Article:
Friday, October 24, 2008

The Secret Life of Bees

So, my daughter Jessie read the book and my wife wanted to see the movie. I generally try to avoid movies that I know right up front are going to make me cry, but I didn’t know anything about this movie. So, I agreed to see it. After the first two minutes, I knew I was not going to get out of this movie without some emotion. When it was all said and done, I have to say that my first thought was, “Sometimes I hate being a white man!” In a movie that deals well with racial tensions of the early sixties, southern white men are not generally portrayed well. However, there are a couple of moments in the movie where white men do challenge the predominate views of the day and time and cross the invisible line that kept blacks and whites separate. As I reflected on this aspect of the movie, I thought about the confederate flag I saw waving high by the side of the interstate today and I thought, “We haven’t come very far in forty years.” Of course evidence that things are better is everywhere, but the dream of racial equality and peaceful co-existence still has a way to be achieved.

In other reflections on this masterful film, one has to look at the way that each character deals with connection, vulnerability, emotional intimacy, pain, loss, and guilt. Each character carries within themselves a different experience – a different set of fears, joys, and hurts. Throughout the movie, each of the characters attempts to balance his or her own fears with care and connection with others. Some characters cannot do it, while others seem to be able to do it effortlessly. “There is no perfect love” is just one quote that is lived out perfectly in the movie. People laugh and cry together. They reach out to each other and hide from each other. They connect and withdraw. It is the nature of human attachment. We love as well as we can, but we love imperfectly.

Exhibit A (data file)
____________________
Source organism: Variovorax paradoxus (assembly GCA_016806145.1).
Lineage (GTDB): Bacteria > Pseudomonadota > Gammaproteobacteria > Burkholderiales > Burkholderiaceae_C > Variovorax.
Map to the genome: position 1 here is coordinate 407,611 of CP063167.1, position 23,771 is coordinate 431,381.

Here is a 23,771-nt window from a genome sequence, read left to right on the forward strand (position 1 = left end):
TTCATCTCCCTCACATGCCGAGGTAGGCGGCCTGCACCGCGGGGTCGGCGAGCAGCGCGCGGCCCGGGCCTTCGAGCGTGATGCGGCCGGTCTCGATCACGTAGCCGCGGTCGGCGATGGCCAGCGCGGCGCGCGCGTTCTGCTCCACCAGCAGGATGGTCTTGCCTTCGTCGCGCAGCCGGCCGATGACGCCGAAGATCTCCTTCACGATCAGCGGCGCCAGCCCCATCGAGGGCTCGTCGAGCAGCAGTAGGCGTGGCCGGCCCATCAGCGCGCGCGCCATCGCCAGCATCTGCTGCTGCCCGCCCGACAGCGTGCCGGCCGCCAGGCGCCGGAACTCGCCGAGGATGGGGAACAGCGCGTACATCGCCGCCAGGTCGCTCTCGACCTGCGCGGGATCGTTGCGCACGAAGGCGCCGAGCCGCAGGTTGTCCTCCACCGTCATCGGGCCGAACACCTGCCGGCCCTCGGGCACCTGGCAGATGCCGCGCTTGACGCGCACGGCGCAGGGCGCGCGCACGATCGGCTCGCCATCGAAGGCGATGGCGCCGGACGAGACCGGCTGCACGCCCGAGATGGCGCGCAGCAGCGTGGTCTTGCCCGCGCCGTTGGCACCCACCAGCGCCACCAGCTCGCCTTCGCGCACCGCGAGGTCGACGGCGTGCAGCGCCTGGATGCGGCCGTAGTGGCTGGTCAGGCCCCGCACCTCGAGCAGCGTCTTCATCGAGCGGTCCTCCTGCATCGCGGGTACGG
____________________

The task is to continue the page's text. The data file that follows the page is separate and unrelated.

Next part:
If you don’t know the story and don’t want to know the story – Stop reading now. This story is of a 14 year-old girl named Lilly who accidentally shot her mother when she was 5, while her parents were fighting. At 14 she lives with her father and works in his peach stand on their peach farm. Her father is distant and harsh to Lilly. Lilly does not have the love of a mother and is rejected by her father. She has a friend in their black housekeeper, Rosaleen. When Rosaleen is arrested (after a disturbing scene and a gross miscarriage of justice) Lilly takes Rosaleen with her to run away. In series of coincidental (or providential) events, the two girls arrive at the home of the Boatwright sisters – a trio of sisters that have a family honey farm. The remainder of the movie is about the relationship that grows between the new arrivals on the farm and the relationship between the sisters. In the end dad makes one last return to retrieve Lilly, but what happens then – you will have see the movie to know. Suffice it to say, that love and acceptance are always healing and even when we lack the love we feel we should have from parents, we are not without the capability of being loved.

The religious references are vague and ambiguous and tend more towards goddess worship than Christianity, but the references to faith are not without merit. There are strong messages of the power of love, the art of care, the dance of intimate connection, and the power of relationship. There are themes of forgiveness, unconditional love, and the power of God in each of us that calls us and encourages us we seek to be all that we are created to be.

So, yeah, I cried. (Most of you know it is not a difficult job to accomplish that though.) It has its moments of deep sadness and overwhelming heaviness, but it accompanied by moments of laughter, love, and joy. Pretty much just like life.